Firewall Rules for Connectionless Protocol / Two Way Firewall Rule (Reverse Rule)

Download PDF Version

Generally, when we configure access via firewall policy, we configure a permit access rule from source to destination. This allows the traffic to be initiated from source to destination and also allows response from destination to source for the service we allowed.

Single access rule works successfully for services using connection oriented protocols like TCP, but not for connection-less protocols like UDP, ESP, etc. In case of connectionless protocols, we have to create two way firewall rule, to allow traffic from either way, which means we need to add another reverse access rule from destination to source, as there is no way for firewall to associate traffic in both direction with a particular session.

Connection-oriented protocols create a session/connection before actual data interchange starts. Firewalls can sniff TCP/IP handshake or in case of NAT they initiate a new connection to destination on behalf of source. Either way, whenever a connection is initiated from source to destination through a firewall, critical information unique to that connection is saved in a state table by Firewall. It consists of source IP, source port, destination IP and destination port. In case of NAT, more information is stored. So when a response is received by firewall from destination, it checks it state table for an existing connection initiated by source. Firewall will forward this response only if:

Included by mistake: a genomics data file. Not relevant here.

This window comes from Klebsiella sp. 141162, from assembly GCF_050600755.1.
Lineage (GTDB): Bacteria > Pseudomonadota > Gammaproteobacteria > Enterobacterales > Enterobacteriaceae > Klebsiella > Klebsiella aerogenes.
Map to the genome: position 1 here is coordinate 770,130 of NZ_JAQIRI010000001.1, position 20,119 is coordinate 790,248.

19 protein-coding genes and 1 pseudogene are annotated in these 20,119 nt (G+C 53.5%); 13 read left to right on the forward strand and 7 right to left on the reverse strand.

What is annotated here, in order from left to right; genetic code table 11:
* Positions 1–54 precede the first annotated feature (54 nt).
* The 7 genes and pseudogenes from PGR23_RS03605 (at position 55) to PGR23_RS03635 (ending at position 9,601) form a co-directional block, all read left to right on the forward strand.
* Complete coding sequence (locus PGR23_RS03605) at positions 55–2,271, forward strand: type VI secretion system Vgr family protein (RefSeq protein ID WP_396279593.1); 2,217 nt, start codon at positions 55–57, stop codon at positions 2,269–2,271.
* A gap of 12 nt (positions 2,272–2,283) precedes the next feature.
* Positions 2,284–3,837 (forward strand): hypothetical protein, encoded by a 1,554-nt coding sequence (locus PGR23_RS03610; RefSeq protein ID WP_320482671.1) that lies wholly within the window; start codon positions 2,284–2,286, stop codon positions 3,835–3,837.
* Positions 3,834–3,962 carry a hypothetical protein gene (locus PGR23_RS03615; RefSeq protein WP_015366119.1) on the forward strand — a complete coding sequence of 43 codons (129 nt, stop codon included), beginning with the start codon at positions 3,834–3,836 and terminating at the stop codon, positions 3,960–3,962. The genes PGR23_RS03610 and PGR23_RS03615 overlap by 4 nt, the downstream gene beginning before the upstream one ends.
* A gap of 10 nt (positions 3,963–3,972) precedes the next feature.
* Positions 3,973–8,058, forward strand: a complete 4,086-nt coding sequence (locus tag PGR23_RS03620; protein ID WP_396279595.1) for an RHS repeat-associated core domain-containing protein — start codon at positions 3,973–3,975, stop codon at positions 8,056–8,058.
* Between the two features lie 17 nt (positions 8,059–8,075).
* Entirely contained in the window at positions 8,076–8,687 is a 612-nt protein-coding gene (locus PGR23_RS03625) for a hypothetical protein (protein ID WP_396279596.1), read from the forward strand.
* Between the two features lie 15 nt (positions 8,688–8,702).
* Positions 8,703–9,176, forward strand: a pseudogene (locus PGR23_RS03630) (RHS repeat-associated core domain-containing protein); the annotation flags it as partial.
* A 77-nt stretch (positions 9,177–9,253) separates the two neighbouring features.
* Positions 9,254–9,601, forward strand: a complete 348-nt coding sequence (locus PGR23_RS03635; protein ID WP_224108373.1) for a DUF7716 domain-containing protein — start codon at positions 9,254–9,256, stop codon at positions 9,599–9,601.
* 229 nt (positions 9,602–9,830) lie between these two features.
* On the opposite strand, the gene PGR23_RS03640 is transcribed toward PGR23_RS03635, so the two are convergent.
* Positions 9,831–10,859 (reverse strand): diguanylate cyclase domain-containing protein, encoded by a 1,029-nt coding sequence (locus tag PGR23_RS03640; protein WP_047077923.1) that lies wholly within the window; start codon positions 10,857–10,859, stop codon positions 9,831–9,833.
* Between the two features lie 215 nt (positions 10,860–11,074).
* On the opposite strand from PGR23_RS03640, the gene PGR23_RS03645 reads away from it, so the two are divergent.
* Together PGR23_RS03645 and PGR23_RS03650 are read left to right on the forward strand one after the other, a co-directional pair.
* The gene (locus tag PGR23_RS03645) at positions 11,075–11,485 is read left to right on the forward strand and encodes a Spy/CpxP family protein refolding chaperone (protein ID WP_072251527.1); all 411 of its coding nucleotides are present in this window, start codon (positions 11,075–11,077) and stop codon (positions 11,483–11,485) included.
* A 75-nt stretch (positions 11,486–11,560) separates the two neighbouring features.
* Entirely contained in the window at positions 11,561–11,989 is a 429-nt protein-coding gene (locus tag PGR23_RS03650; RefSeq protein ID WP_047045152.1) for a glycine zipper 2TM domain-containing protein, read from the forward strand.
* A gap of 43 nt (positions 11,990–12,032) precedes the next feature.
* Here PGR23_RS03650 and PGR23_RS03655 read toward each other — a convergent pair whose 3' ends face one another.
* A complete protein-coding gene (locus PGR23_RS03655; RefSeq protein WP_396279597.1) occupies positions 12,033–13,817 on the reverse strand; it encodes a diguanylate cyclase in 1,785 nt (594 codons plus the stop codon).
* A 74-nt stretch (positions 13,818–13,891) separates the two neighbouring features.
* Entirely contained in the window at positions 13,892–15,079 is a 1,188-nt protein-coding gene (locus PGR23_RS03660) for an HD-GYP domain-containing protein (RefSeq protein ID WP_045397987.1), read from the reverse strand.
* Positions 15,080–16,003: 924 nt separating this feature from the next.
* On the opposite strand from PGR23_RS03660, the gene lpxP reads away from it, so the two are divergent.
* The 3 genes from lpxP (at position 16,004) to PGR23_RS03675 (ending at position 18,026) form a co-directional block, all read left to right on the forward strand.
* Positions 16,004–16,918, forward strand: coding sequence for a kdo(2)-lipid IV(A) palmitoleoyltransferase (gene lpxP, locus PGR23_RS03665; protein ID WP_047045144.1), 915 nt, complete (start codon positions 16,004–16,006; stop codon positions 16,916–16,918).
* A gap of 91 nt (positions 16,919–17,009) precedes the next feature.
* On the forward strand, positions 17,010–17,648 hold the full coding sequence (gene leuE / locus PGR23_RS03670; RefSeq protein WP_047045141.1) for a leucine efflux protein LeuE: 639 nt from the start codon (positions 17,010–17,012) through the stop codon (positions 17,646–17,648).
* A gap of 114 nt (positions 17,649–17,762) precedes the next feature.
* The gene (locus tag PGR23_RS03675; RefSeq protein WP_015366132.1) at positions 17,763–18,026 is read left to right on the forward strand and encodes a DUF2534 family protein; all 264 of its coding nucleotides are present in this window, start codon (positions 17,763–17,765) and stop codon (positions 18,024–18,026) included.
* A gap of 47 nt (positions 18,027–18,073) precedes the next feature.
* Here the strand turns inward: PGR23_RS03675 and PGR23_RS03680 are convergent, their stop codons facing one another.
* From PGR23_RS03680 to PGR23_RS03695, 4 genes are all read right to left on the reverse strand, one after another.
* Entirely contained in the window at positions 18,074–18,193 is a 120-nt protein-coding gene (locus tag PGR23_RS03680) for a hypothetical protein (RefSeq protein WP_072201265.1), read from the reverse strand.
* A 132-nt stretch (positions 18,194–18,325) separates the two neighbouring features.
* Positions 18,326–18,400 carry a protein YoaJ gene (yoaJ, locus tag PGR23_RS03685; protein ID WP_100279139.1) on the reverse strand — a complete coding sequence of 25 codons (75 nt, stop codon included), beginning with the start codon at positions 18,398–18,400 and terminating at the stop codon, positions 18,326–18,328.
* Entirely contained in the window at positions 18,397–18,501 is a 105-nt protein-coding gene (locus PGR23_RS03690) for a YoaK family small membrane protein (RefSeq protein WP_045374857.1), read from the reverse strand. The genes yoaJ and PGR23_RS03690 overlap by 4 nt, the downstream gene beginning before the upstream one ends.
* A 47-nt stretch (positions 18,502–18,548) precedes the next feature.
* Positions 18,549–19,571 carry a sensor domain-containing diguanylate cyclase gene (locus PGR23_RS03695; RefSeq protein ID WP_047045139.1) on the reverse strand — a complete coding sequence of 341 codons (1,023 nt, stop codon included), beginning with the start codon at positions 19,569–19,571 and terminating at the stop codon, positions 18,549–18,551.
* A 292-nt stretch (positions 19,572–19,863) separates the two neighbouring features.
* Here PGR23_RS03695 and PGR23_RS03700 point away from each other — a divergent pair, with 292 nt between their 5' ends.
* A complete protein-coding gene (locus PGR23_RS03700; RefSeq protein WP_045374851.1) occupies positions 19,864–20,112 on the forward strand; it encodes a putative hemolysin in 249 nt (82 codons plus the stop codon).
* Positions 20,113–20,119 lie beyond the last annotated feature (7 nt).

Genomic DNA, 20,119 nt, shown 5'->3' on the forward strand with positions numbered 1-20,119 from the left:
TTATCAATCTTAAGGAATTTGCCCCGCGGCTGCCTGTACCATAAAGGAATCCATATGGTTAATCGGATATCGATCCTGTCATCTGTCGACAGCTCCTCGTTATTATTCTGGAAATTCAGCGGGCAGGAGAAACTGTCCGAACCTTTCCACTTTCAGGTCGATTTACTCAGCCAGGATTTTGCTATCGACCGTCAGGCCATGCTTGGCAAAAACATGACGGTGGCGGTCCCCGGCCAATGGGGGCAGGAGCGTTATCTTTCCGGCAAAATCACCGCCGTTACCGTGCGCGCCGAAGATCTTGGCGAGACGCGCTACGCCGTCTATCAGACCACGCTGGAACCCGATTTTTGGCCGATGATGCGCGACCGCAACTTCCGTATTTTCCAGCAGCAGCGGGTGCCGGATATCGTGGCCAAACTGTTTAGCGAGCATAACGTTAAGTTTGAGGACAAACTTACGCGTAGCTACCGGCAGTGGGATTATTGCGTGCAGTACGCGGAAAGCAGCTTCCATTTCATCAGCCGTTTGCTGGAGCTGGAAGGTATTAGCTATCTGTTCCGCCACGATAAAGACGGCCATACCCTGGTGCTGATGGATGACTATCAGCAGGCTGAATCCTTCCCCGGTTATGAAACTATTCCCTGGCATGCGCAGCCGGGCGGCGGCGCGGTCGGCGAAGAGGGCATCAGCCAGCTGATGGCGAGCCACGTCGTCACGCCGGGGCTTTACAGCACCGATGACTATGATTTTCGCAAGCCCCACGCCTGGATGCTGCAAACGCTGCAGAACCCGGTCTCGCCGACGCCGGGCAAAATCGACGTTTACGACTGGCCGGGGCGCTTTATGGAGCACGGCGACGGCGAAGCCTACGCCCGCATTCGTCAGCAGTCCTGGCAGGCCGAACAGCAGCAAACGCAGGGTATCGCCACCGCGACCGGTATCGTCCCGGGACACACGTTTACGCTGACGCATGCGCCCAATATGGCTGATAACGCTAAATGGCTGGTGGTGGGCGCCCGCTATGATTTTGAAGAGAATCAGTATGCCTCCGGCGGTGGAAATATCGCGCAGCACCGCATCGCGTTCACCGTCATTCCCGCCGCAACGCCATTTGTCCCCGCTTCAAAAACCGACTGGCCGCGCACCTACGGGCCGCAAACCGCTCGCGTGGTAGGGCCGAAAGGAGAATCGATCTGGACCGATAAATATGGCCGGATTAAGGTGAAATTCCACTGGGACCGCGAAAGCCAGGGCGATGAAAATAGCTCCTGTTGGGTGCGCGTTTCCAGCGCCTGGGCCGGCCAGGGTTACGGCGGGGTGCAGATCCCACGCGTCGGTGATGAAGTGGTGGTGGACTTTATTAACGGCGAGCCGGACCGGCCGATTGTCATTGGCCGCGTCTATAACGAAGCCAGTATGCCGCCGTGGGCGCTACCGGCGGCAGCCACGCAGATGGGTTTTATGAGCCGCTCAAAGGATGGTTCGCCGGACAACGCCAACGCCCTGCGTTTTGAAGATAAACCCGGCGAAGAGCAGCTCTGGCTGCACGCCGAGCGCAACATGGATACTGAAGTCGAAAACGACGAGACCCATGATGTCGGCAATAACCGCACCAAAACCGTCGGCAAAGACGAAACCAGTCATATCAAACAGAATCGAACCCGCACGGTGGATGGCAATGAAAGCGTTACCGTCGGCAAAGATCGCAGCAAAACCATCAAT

• The response is from destination IP and destination port in state table.
  • Response is directed to source IP and source port in state table.

But in case of connection-less protocol, there is no handshake, no sessions are created, each packet is an individual packet. So from source to destination it allows traffic if a matching rule is found, and for response from destination to source a matching rule is required, otherwise the response will be blocked.

So in case of connectionless protocols we need to create reverse firewall access rule to allow two way communication.

However, many firewalls can take care of some well known connectionless services like DNS and can track DNS responses for given requests without requiring any reverse rule. And if there is any such support in firewall it is recommended to use it. Then it is better not to create reverse rules. How they do it, is specific to firewall vendor. For example you can check this link how Juniper handles this.

newsletter software